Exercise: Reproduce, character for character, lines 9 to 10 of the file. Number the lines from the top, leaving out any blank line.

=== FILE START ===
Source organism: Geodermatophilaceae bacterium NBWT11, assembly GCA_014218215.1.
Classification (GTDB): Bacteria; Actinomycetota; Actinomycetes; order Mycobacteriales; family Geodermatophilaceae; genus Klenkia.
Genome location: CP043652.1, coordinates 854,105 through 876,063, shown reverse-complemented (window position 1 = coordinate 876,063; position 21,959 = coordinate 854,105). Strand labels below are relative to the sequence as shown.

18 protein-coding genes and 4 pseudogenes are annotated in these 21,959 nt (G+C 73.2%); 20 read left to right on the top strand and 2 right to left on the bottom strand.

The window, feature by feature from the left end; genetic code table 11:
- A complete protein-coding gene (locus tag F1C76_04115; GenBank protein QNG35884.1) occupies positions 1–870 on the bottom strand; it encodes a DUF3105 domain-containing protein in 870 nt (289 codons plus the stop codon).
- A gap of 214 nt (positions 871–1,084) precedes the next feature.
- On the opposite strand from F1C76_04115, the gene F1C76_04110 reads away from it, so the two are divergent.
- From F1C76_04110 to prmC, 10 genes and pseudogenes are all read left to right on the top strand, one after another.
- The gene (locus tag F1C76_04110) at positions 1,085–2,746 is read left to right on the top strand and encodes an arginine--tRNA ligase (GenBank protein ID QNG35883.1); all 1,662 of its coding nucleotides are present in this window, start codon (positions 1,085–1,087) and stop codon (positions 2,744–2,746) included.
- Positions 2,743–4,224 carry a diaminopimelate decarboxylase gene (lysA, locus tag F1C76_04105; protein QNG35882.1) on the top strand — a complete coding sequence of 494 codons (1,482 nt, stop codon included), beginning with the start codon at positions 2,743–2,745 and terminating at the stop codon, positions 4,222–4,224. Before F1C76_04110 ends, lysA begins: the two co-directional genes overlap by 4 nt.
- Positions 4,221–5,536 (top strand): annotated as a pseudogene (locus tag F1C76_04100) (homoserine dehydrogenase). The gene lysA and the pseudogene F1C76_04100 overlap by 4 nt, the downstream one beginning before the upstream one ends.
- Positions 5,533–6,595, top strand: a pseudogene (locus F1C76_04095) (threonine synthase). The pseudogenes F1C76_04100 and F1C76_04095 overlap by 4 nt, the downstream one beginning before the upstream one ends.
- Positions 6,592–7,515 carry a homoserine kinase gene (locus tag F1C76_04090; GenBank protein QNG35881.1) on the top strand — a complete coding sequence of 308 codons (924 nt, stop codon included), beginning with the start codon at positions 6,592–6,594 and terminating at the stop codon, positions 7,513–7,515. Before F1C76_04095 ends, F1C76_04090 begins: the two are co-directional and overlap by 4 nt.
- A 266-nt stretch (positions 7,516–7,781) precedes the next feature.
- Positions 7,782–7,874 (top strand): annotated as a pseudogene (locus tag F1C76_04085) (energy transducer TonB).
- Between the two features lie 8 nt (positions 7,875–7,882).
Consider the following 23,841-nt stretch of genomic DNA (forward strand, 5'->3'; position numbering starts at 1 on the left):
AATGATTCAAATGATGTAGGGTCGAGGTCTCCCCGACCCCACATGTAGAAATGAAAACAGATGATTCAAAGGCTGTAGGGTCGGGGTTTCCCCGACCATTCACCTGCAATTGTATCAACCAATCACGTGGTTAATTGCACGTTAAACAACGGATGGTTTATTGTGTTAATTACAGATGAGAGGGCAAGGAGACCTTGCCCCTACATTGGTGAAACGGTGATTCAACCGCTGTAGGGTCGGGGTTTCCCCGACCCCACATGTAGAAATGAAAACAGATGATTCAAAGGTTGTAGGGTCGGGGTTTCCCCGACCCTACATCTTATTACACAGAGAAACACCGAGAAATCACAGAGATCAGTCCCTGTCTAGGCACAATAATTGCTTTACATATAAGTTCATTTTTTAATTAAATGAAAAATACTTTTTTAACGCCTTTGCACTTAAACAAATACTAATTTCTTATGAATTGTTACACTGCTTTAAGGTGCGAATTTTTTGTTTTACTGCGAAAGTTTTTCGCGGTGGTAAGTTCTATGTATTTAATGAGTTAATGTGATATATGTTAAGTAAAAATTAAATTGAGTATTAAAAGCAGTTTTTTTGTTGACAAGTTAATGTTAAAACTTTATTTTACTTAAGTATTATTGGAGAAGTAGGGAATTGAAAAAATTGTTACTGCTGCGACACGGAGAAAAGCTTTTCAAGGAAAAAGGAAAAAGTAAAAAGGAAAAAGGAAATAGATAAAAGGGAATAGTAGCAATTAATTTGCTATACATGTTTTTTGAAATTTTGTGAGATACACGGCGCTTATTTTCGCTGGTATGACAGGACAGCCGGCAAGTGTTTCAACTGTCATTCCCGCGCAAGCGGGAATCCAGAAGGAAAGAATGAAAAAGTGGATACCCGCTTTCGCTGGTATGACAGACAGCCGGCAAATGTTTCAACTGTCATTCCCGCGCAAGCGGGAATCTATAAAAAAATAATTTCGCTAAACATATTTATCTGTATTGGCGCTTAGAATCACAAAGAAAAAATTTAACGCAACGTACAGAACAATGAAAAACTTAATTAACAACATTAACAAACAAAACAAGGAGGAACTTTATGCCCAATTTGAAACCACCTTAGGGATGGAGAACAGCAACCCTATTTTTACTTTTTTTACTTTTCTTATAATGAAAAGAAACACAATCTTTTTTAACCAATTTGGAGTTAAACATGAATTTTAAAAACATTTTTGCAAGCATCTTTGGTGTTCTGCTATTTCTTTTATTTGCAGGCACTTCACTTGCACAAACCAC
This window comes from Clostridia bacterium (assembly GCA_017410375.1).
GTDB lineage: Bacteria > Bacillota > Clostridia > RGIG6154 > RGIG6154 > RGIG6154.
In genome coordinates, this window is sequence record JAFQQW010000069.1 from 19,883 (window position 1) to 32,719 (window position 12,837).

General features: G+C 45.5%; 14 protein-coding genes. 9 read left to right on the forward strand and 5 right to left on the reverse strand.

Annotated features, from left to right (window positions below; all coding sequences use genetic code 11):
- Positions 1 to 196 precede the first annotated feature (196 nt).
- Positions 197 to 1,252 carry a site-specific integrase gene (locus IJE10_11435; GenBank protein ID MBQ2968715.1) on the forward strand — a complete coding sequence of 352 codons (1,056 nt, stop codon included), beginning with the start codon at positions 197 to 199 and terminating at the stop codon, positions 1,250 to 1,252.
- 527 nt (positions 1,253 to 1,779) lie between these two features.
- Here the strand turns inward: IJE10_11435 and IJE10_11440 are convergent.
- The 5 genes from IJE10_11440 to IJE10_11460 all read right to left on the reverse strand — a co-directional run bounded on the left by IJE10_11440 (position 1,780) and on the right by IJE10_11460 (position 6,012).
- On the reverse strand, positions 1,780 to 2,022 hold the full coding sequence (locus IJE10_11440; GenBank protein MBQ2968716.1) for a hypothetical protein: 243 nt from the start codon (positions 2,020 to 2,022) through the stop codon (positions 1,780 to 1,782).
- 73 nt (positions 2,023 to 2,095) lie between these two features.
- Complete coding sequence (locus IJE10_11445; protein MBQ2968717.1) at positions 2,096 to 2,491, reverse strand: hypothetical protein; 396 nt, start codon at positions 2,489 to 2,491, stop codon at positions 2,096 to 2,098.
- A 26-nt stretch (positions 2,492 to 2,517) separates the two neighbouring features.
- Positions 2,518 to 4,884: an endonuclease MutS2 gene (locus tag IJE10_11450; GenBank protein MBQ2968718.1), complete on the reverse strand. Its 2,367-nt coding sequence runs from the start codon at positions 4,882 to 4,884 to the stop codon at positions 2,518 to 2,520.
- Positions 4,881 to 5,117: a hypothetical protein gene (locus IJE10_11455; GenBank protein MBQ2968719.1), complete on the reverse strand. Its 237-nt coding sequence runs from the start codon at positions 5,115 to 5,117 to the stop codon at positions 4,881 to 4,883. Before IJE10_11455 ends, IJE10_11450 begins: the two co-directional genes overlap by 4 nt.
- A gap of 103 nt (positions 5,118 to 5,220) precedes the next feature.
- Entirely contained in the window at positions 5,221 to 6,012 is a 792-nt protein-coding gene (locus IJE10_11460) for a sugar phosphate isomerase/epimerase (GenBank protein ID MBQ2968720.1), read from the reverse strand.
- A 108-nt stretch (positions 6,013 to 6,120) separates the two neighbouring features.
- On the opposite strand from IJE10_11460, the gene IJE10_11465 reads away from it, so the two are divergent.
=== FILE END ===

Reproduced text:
- From F1C76_04110 to prmC, 10 genes and pseudogenes are all read left to right on the top strand, one after another.
- The gene (locus tag F1C76_04110) at positions 1,085–2,746 is read left to right on the top strand and encodes an arginine--tRNA ligase (GenBank protein ID QNG35883.1); all 1,662 of its coding nucleotides are present in this window, start codon (positions 1,085–1,087) and stop codon (positions 2,744–2,746) included.